The other day I was walking across campus when the old scent of molasses and animal feed drifted from Tindle Mills. Suddenly I was flooded with memories. I recalled early morning marching band rehearsals at Harrison Stadium. It would be seven o’clock in the morning in the first weeks of October. When we arrived at the field, the muddy grass (and later Astroturf) would be wet with dew or brittle with frost. If we arrived directly on time like we were supposed to, the sky would still be dark, with only dim streetlights illuminating our visible breath. We’d shiver and complain miserably and try to warm up our horns, but the cold notes sounded tinny and useless. By the time we had taken our positions on the yard lines, the sun would begin to rise behind us. If we had the opportunity to turn around, we could catch the first frail orange fragments as they broke over the horizon. Those first few minutes were always spectacular. They made missing sleep and braving the cold worth it. Later, after an hour of marching and playing, we’d troop back to school to begin the monotony of the day. As we walked along Central Street, the nauseating smell of Tindle’s molasses would overpower and gag me.
Anyway. It was a warm Missouri winter day, and as the odor wafted to my nostrils, I smiled fondly at the memories of high school band, and I thought too about the bags of feed stacked high in the barn to feed the horses. Happy thoughts. The weather was so nice I removed my jacket and lamented that my destination was the basement of the Olin Library, far from the comforting breeze and birdsong, ugly and fluorescent and subterranean. I rejoiced in the day while I could, for warm weather in February means two things: spring and tornadoes. Indeed, that night we received a downpour of cold rain, and a tornado briefly touched down in Springfield, doing damage to some local businesses and traffic lights.
The spring peepers are out. I heard them last night, and a few weeks ago I saw a robin, the alleged harbinger of the season of renewal. I’m ready for the change, though I dread the hazardous winds and weather than are sure to accompany it.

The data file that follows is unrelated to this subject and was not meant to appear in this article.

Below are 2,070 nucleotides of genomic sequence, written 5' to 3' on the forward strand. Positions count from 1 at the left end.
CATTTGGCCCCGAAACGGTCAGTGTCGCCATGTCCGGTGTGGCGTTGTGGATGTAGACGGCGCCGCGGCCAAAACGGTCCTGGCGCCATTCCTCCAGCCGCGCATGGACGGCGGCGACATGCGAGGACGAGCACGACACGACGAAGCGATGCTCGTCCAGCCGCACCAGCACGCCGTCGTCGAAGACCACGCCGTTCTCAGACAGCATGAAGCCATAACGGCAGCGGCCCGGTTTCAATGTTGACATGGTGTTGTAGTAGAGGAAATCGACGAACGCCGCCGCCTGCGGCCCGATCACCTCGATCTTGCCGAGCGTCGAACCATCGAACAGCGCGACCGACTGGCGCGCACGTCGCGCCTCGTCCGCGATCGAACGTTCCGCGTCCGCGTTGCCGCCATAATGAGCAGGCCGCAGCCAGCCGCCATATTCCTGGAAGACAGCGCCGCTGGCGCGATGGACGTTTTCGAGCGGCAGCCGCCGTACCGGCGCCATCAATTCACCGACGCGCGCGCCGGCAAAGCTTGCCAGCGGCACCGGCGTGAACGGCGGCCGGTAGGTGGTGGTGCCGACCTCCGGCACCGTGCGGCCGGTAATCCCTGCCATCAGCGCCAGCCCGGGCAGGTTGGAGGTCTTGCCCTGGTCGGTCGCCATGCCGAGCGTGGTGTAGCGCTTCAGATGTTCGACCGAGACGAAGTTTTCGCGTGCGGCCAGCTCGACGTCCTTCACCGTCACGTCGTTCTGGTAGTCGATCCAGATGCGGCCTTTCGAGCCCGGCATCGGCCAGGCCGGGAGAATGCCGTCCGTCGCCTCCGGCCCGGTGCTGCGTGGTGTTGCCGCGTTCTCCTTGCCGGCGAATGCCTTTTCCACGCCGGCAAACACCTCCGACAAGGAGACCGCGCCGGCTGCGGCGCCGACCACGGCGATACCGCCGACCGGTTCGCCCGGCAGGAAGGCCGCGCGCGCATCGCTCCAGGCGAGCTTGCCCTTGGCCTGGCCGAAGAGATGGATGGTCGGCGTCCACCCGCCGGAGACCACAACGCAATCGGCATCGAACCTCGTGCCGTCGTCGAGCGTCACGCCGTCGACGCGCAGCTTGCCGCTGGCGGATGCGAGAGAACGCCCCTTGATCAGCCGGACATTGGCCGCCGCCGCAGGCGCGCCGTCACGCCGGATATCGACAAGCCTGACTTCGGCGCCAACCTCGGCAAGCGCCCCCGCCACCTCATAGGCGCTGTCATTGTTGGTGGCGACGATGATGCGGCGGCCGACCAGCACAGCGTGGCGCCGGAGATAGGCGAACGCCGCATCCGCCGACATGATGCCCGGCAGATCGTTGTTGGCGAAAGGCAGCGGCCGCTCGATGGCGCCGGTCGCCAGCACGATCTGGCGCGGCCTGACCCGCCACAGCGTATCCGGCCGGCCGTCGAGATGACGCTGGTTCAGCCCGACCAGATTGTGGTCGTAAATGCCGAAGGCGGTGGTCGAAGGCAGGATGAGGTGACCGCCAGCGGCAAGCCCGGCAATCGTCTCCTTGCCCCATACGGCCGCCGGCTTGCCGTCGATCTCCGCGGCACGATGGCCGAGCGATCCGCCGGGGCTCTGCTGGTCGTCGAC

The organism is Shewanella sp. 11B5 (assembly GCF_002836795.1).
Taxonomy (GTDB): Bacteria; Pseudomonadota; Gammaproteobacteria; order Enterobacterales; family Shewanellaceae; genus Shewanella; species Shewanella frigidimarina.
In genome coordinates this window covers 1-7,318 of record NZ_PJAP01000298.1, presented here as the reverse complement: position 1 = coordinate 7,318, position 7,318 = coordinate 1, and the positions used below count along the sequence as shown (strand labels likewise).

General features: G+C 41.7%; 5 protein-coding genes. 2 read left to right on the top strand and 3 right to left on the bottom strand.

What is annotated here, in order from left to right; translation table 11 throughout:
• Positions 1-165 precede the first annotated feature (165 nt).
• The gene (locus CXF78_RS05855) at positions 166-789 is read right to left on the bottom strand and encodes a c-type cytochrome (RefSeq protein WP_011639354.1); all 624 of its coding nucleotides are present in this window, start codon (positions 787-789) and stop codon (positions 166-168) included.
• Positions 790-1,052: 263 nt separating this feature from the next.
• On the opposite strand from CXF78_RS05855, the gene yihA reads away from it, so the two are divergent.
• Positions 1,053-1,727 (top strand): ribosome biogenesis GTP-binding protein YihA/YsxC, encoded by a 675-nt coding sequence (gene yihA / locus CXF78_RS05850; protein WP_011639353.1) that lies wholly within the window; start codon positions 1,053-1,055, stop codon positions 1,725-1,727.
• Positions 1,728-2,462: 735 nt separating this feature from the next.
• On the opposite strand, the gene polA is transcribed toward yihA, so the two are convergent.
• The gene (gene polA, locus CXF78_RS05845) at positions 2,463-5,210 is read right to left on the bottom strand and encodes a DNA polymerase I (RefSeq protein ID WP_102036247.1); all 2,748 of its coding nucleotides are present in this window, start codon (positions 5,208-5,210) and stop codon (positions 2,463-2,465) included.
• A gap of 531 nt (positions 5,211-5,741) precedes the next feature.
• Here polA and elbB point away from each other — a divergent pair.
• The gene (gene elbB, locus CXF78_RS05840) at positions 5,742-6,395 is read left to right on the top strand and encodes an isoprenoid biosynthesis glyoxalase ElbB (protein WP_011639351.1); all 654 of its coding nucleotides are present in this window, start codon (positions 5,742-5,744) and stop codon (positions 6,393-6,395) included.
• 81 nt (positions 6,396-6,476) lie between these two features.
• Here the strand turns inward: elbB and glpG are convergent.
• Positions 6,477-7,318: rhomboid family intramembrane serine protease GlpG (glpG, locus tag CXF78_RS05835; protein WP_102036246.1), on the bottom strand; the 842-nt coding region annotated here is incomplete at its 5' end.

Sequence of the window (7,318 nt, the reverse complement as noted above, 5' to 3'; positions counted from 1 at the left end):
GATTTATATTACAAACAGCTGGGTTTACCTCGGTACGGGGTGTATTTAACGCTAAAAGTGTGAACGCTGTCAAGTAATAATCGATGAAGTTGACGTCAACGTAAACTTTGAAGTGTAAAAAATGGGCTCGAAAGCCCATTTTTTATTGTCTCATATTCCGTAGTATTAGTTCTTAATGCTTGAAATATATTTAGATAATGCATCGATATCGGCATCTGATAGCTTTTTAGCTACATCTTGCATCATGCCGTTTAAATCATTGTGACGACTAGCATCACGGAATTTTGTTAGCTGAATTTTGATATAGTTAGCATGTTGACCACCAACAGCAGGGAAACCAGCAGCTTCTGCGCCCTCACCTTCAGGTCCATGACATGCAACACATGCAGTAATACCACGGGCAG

I rode Bones tonight. I took her over to the 20 acre neighboring pasture and began our routine of trotting. Naturally, she quickly decided that we were going much too slowly, and she dove and plunged to escape the bit in an effort to break into a lope. As I laughed and fought her (who can blame her? she’s a young and healthy horse bred to run) I caught sight of four whitetails ahead of us, watching us carefully. I slowed the mare and approached the deer carefully, a few steps at a time. They were wary, but not truly frightened. One watched us. One grazed. One scratched her head with a hind leg. One squatted to urinate.
The first seemed curious, and she took a few tentative steps towards us, then retreated. Then she approached again, getting fairly close—within 20 or 30 feet, I’d say. The other hung back, and Bones held stock-still, watching the other animal with mild interest. Finally the brave doe decided that she’d had enough, and she returned to her fellows. They all began to move off, and I followed them at a respectful distance. This went on for some time. The deer seemed unwilling to leave the pasture, but they didn’t want to allow me to come any closer. They’d trot or run a few steps, leaping in that graceful, leisurely way so characteristic to the species. Bones waited for the cue to pursue. She loves chasing things, since that combines her other two loves: running and being mean. But I felt we had tormented the deer enough, so I pulled her off and left them to graze.
I began to canter my horse in circles when I happened to look up and catch a glimpse of two deer quite near to us. My eyes returned to the spot where I had left the original group, and sure enough, all four were still there. Where these two new additions had materialized from, I have no idea, for they were coming out of seemingly empty, open field. To my great surprise, they were coming at a good clip, running straight towards us. I thought at first they were challenging us (Were they sick? Were they defending their territory? Family?) but they seemed not to notice us at all. At the last instance they veered and continued on by us, slowing just enough to hop the barbed wire fence and continue on out of sight. Strange.
I continued the ride without further incident, and paused at its conclusion to admire the sun set. This evening it was brilliant pink and red. Even as I watched, the vibrant colors faded to gray. Cows lowed in the distance. I could hear the noisy utterances of what sounded like a very large gaggle of geese, although the birds themselves never materialized. A gray heron, a patch of features missing from its right wing, flew directly overhead. The first star appeared in the still-bright cloudy sky, subdued, dusty, and dim.
I paused in repose. What was this emotion washing over me? Oh, yes. Contentment. Despite it all, life is still pretty damn good.